U.S. travel agents wooed at trade show
By Dan Nakaso
Advertiser Staff Writer
It's a 7,200-square-foot Hawai'i tourism behemoth that dominates the trade show at the Hawai'i Convention Center. And it's designed specifically to attract each of the more than 3,000 travel agents who have gathered here this week, along with more than 450 exhibitors from around the globe.
Nothing else in the room comes close to the Hawai'i exhibit's gigantic pillars that nearly touch the ceiling, surrounded by 56 kiosks staffed by representatives from various tourist-related aspects of the Islands including condominiums, boat cruises and island visitor bureaus.
As people stopped at the kiosks yesterday, dancers and musicians from the Polynesian Cultural Center performed throughout the day. Staffers handed out free sandwiches and spring rolls provided by Ba-Le, whose Honolulu owner, Thanh Quoc Lam, was named the country's small-business person of the year by the Small Business Administration.
The display normally travels only around trade shows in North America. But Hawai'i visitor officials paid $25,000 to ship it by air and by boat to bring it home for only the second time as the state seeks to impress upon attendees that the Islands are a good place to send their customers.
Hawai'i's display drew 2,000 people yesterday, officials estimated, on the first day of the convention's "paperless" trade show, which followed the theme of helping travel agents to use technology in their businesses and allowed exhibitors to use handheld computers to scan bar codes on the badges of visitors to their booths, instead of handing out brochures and booklets.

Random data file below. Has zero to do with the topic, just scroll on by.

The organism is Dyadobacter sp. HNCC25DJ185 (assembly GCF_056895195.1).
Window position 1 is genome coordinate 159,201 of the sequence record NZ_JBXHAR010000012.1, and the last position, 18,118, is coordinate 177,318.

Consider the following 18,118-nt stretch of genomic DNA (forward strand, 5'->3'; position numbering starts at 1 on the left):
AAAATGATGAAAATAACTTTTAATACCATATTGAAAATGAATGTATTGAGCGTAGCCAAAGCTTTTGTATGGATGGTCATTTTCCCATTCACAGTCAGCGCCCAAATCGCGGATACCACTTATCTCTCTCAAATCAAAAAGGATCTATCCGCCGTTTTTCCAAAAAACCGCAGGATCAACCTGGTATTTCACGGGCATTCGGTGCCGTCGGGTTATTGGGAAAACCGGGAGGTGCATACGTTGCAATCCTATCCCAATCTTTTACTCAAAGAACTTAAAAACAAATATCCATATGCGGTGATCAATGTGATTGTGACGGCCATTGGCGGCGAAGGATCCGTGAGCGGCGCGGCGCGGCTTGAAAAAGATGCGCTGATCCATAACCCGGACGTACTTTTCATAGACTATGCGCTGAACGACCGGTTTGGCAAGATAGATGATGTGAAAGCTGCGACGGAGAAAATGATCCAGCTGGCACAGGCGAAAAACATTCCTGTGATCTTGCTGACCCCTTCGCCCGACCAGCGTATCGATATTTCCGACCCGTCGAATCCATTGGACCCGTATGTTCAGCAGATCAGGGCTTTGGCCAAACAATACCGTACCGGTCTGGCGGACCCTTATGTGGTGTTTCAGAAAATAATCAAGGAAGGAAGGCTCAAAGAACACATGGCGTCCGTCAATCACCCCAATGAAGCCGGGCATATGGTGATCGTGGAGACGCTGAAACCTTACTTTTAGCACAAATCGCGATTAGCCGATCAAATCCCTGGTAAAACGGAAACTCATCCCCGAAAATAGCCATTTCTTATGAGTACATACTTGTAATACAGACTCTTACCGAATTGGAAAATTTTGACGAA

The data gathered through bar codes leads to a list of addresses and contact information that exhibitors can use to send materials to those contacts. Exhibitors had faced the problem that the materials they handed out were too heavy for convention delegates to carry back, and were left in hotel rooms or thrown out.
Among other exhibitors yesterday was Rebecca Kopp, who sat at a table inside the Greek National Tourists Organization display and held up the final, third litre of ouzo that Greek officials had poured for travel agents. Only a few drops remained. And a tray of sweet baklava had been pretty well picked over.
"Why not show off what you have to offer?" Kopp said.
She looked over at the display next door by the Puerto Rico Tourism Company and envied the line of people waiting for free drinks mixed with Bacardi rum.
"It looks like the security line at LAX," she said.
Puerto Rico's 20-by-40-foot display included a two-piece band playing salsa, 16 bottles of rum, Puerto Rican coffee, trays of brazo gitano pastry and a Volvo station wagon being auctioned off in the form of a three-year-lease.
Designing a booth that people want to visit is critical to a tourism trade show, said Jose Suarez, deputy executive director of the Puerto Rico Tourism Company.
"Between the rums of Puerto Rico, entertainment and pastry and salsa music and coffee, we can draw the people here and talk about our product," Suarez said. "And our product is Puerto Rico."
Hawai'i's display was also designed to send a simple, blunt message at trade shows filled with booths from competing tourist destinations, said David Preece, vice president, North America for the HVCB.
"We want to dominate," Preece said. "We'd rather not even be there if we can't dominate the show."
Preece acknowledged that such sentiments were not particularly in keeping with gentle Hawaiian traditions. So he added a caveat.
"We may dominate," Preece said. "But we do it with aloha."
Reach Dan Nakaso at firstname.lastname@example.org or 525-8085.